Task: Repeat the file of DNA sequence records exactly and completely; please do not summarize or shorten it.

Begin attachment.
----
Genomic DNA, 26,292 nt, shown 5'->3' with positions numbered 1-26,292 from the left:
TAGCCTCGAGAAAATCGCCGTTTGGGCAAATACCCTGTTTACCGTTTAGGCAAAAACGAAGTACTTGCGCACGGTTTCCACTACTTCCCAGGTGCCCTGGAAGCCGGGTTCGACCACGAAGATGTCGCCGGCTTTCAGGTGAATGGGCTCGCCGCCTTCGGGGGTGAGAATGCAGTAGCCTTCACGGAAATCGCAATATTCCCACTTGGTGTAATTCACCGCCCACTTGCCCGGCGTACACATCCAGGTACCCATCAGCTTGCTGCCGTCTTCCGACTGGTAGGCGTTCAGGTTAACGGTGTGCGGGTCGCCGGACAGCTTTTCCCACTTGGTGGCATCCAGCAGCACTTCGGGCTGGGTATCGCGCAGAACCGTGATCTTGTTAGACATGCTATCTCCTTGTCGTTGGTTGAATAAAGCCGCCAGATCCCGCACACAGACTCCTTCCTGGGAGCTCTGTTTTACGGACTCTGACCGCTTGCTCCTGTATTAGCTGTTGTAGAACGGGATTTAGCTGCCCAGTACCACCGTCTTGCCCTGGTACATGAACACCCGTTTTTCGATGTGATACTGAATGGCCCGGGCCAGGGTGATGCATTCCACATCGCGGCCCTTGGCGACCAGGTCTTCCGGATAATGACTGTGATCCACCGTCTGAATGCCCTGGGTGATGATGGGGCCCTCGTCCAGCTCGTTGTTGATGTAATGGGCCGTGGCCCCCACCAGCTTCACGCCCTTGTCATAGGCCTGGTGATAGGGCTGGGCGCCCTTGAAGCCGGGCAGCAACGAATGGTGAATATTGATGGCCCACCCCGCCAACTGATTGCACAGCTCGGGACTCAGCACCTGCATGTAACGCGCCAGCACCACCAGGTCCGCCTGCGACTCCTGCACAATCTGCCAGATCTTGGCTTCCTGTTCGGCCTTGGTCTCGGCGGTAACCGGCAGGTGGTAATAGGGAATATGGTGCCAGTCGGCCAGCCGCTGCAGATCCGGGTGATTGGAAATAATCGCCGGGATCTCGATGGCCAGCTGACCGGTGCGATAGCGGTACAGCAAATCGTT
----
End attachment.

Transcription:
Genomic DNA, 26,292 nt, shown 5'->3' with positions numbered 1-26,292 from the left:
TAGCCTCGAGAAAATCGCCGTTTGGGCAAATACCCTGTTTACCGTTTAGGCAAAAACGAAGTACTTGCGCACGGTTTCCACTACTTCCCAGGTGCCCTGGAAGCCGGGTTCGACCACGAAGATGTCGCCGGCTTTCAGGTGAATGGGCTCGCCGCCTTCGGGGGTGAGAATGCAGTAGCCTTCACGGAAATCGCAATATTCCCACTTGGTGTAATTCACCGCCCACTTGCCCGGCGTACACATCCAGGTACCCATCAGCTTGCTGCCGTCTTCCGACTGGTAGGCGTTCAGGTTAACGGTGTGCGGGTCGCCGGACAGCTTTTCCCACTTGGTGGCATCCAGCAGCACTTCGGGCTGGGTATCGCGCAGAACCGTGATCTTGTTAGACATGCTATCTCCTTGTCGTTGGTTGAATAAAGCCGCCAGATCCCGCACACAGACTCCTTCCTGGGAGCTCTGTTTTACGGACTCTGACCGCTTGCTCCTGTATTAGCTGTTGTAGAACGGGATTTAGCTGCCCAGTACCACCGTCTTGCCCTGGTACATGAACACCCGTTTTTCGATGTGATACTGAATGGCCCGGGCCAGGGTGATGCATTCCACATCGCGGCCCTTGGCGACCAGGTCTTCCGGATAATGACTGTGATCCACCGTCTGAATGCCCTGGGTGATGATGGGGCCCTCGTCCAGCTCGTTGTTGATGTAATGGGCCGTGGCCCCCACCAGCTTCACGCCCTTGTCATAGGCCTGGTGATAGGGCTGGGCGCCCTTGAAGCCGGGCAGCAACGAATGGTGAATATTGATGGCCCACCCCGCCAACTGATTGCACAGCTCGGGACTCAGCACCTGCATGTAACGCGCCAGCACCACCAGGTCCGCCTGCGACTCCTGCACAATCTGCCAGATCTTGGCTTCCTGTTCGGCCTTGGTCTCGGCGGTAACCGGCAGGTGGTAATAGGGAATATGGTGCCAGTCGGCCAGCCGCTGCAGATCCGGGTGATTGGAAATAATCGCCGGGATCTCGATGGCCAGCTGACCGGTGCGATAGCGGTACAGCAAATCGTT